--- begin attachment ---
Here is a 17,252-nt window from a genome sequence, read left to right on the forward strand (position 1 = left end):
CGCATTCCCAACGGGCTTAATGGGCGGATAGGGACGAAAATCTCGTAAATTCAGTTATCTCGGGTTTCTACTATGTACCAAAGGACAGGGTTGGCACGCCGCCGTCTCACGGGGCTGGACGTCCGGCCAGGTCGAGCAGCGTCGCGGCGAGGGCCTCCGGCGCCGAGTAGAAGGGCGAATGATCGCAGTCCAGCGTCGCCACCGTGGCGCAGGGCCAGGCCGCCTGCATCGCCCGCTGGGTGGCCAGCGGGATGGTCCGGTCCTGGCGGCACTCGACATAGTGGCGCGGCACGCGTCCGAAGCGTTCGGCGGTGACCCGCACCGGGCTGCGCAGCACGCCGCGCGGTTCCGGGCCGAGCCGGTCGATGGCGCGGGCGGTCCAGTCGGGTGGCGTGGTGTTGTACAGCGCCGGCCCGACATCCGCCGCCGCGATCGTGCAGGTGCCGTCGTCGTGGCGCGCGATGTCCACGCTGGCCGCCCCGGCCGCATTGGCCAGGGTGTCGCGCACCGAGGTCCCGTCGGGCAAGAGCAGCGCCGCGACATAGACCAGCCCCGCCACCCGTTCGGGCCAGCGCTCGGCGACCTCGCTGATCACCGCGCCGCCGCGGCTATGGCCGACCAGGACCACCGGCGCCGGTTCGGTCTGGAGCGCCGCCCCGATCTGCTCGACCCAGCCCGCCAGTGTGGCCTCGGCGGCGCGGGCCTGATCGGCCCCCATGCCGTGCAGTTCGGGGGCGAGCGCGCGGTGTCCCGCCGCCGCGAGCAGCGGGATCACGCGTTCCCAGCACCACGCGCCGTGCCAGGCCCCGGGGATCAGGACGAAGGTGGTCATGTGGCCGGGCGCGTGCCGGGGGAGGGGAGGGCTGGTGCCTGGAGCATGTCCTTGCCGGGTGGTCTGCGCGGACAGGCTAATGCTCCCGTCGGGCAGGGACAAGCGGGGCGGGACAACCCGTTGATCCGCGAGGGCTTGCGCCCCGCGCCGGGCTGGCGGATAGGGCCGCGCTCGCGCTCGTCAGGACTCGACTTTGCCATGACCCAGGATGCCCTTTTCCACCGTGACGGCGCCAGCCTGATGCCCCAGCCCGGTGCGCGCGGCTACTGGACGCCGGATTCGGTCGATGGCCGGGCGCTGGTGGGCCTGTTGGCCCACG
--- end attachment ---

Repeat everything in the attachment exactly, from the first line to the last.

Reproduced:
Here is a 17,252-nt window from a genome sequence, read left to right on the forward strand (position 1 = left end):
CGCATTCCCAACGGGCTTAATGGGCGGATAGGGACGAAAATCTCGTAAATTCAGTTATCTCGGGTTTCTACTATGTACCAAAGGACAGGGTTGGCACGCCGCCGTCTCACGGGGCTGGACGTCCGGCCAGGTCGAGCAGCGTCGCGGCGAGGGCCTCCGGCGCCGAGTAGAAGGGCGAATGATCGCAGTCCAGCGTCGCCACCGTGGCGCAGGGCCAGGCCGCCTGCATCGCCCGCTGGGTGGCCAGCGGGATGGTCCGGTCCTGGCGGCACTCGACATAGTGGCGCGGCACGCGTCCGAAGCGTTCGGCGGTGACCCGCACCGGGCTGCGCAGCACGCCGCGCGGTTCCGGGCCGAGCCGGTCGATGGCGCGGGCGGTCCAGTCGGGTGGCGTGGTGTTGTACAGCGCCGGCCCGACATCCGCCGCCGCGATCGTGCAGGTGCCGTCGTCGTGGCGCGCGATGTCCACGCTGGCCGCCCCGGCCGCATTGGCCAGGGTGTCGCGCACCGAGGTCCCGTCGGGCAAGAGCAGCGCCGCGACATAGACCAGCCCCGCCACCCGTTCGGGCCAGCGCTCGGCGACCTCGCTGATCACCGCGCCGCCGCGGCTATGGCCGACCAGGACCACCGGCGCCGGTTCGGTCTGGAGCGCCGCCCCGATCTGCTCGACCCAGCCCGCCAGTGTGGCCTCGGCGGCGCGGGCCTGATCGGCCCCCATGCCGTGCAGTTCGGGGGCGAGCGCGCGGTGTCCCGCCGCCGCGAGCAGCGGGATCACGCGTTCCCAGCACCACGCGCCGTGCCAGGCCCCGGGGATCAGGACGAAGGTGGTCATGTGGCCGGGCGCGTGCCGGGGGAGGGGAGGGCTGGTGCCTGGAGCATGTCCTTGCCGGGTGGTCTGCGCGGACAGGCTAATGCTCCCGTCGGGCAGGGACAAGCGGGGCGGGACAACCCGTTGATCCGCGAGGGCTTGCGCCCCGCGCCGGGCTGGCGGATAGGGCCGCGCTCGCGCTCGTCAGGACTCGACTTTGCCATGACCCAGGATGCCCTTTTCCACCGTGACGGCGCCAGCCTGATGCCCCAGCCCGGTGCGCGCGGCTACTGGACGCCGGATTCGGTCGATGGCCGGGCGCTGGTGGGCCTGTTGGCCCACG